You know how sometimes you can read a historical fiction book and not really feel lOriginally posted on Small Review blog
This book is gross.
You know how sometimes you can read a historical fiction book and not really feel like you're IN the time period? Yeah, not this book.
Hats off to Kristiana Gregory because this lady nails the historical time period despite the thoroughly modern middle grade voice used for Eleanor (complete with groan-inducing "diary I must hide you in a clever place!" thoughts scattered throughout the book. I swear these diary book heroines spend 1/4 of the pages talking about hiding their diary).
Mostly Kristiana Gregory accomplishes this sense of "place" by throwing in every random bit of disgusting 12th century detail from parasitic worms to bathroom accommodations. You can also play a rousing game of 1000 Ways to Die in Old Timey Europe! because, holy cow, red shirts abounded in this book.
On the plus side, all these bits of barf-inducing gore totally made me spend at least three hours on Wikipedia looking up all the historical bits Kristiana Gregory threw in (Wikipedia confirms them, btw, though I still haven't found that eye worm thing described in quite that way. Oh, and that reminds me, Ms. Gregory, mind explaining to my students why I was gagging in the library?).
But, hey, what do I expect from a book set in the 1100s? Those were gross times and life was definitely cheap. So points to Kristiana Gregory for keeping it real and packing in a ton of historical details between covert diary stashings (and even managing to combine the two! Flea ridden diaries, yay!).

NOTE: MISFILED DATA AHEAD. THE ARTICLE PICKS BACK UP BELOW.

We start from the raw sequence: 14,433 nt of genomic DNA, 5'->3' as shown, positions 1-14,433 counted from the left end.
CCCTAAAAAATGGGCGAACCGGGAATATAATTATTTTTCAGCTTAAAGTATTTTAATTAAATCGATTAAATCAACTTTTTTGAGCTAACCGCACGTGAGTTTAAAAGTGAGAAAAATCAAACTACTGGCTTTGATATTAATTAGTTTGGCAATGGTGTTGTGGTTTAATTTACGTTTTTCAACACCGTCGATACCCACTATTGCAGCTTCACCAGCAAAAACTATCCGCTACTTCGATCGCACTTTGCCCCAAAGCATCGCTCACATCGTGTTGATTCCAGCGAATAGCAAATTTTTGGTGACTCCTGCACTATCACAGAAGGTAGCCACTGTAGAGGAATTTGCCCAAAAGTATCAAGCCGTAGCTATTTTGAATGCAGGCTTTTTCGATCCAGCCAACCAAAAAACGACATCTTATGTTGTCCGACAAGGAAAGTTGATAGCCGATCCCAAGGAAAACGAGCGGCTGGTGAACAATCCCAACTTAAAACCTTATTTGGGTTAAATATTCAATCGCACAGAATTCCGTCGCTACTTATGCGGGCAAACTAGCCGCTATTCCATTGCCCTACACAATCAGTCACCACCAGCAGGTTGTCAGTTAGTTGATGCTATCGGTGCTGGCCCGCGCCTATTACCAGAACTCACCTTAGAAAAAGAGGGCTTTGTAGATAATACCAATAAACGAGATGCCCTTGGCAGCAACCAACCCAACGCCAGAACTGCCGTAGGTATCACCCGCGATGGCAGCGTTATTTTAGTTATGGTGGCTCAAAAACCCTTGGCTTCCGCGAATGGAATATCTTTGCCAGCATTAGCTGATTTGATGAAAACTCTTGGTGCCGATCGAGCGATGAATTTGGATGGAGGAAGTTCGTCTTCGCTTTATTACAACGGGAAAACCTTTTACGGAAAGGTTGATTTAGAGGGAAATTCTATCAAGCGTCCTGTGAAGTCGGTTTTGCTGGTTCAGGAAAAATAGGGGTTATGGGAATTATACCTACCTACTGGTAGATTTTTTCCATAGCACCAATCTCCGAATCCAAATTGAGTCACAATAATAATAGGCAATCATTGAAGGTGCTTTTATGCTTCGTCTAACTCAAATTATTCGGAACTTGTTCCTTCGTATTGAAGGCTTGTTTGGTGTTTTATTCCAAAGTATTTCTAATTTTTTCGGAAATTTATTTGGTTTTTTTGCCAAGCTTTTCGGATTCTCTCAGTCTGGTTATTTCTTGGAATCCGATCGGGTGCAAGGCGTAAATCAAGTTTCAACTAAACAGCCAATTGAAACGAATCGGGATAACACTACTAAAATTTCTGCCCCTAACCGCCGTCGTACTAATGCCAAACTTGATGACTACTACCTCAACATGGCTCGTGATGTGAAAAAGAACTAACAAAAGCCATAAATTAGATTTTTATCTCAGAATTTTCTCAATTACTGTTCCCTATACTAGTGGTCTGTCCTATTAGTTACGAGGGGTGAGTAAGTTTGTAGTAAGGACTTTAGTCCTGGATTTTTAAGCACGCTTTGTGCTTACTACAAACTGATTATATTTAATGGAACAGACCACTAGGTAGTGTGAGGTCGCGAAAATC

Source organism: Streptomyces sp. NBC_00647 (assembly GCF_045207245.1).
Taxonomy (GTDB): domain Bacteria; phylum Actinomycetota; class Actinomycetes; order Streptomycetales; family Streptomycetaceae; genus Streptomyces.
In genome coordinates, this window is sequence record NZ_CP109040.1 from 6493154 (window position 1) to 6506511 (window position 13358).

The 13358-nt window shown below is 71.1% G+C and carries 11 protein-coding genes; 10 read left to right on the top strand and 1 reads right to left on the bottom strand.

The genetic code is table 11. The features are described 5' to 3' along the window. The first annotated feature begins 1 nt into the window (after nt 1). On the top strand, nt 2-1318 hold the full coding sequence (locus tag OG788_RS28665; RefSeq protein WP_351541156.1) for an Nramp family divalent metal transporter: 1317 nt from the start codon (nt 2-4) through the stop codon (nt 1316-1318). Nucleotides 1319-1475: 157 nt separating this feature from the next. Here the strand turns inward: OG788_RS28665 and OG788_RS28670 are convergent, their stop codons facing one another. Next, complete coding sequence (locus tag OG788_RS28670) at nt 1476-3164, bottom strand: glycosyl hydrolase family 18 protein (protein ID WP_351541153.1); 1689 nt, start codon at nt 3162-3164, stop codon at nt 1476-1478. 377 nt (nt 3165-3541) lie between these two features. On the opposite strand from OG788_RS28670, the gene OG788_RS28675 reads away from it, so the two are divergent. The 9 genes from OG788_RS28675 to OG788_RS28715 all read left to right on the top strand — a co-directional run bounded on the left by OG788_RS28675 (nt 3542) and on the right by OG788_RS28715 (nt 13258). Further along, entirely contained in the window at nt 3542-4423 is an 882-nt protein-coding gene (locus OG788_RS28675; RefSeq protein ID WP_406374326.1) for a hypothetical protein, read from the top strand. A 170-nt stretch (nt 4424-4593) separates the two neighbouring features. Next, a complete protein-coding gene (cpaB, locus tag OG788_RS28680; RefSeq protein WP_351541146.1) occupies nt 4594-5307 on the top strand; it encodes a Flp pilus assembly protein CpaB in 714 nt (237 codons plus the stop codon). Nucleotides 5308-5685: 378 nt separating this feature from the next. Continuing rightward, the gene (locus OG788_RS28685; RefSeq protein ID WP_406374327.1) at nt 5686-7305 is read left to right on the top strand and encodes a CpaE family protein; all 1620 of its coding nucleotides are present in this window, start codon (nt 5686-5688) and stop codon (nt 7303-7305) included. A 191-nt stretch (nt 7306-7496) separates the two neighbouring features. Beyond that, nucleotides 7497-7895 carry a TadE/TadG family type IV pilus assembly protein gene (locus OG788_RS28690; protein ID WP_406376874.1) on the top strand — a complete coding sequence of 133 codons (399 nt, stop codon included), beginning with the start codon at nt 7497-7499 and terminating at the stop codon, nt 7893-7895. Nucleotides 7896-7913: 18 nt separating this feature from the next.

And, ya know, I know it was a total diary gimmick, but I SO wanted Eleanor to snoop in her sister's diary. Which is to say, I was getting pretty into these characters and I'll be the first to say I'm shocked because they weren't written with that much depth, but I was still totally invested.
Of course, like all these Royal Diaries books, this one ended right before the good stuff really started. But that's necessary because all the good stuff is hardly fodder for middle grade books. Still, these books serve their purpose better than I would have ever expected.
Packed with historical detail, the Royal Diaries series is an excellent way to read about the early years of great historical figures (years often skipped over in adult books).
Don't expect great depth of characterization or to know the real Eleanor (or any of the historical protagonists in this series) because she's written with the voice of a modern middle grade girl (albeit one expected to do needlepoint and marry for political gain).
But that's ok, because as an introduction to Eleanor's childhood and her world, this book definitely serves its purpose.
I don't have much to say about this book. I read it a while back and then stalled on the review, to the point where I don't really remember all that much. Which, I guess, says a lot in and of itself. As an entry in The Royal Diaries series, this one isn't bad, but it didn't really stand out much either. Given their short length (made even shorter by the diary format and big historical notes section padding out the back end) and overall solid recounting of history, I don't think it's ever a waste of time to read a Royal Diaries book, this one included. That said, I enjoyed Carolyn Meyer's take on Mary in The Wild Queen a lot more. ...more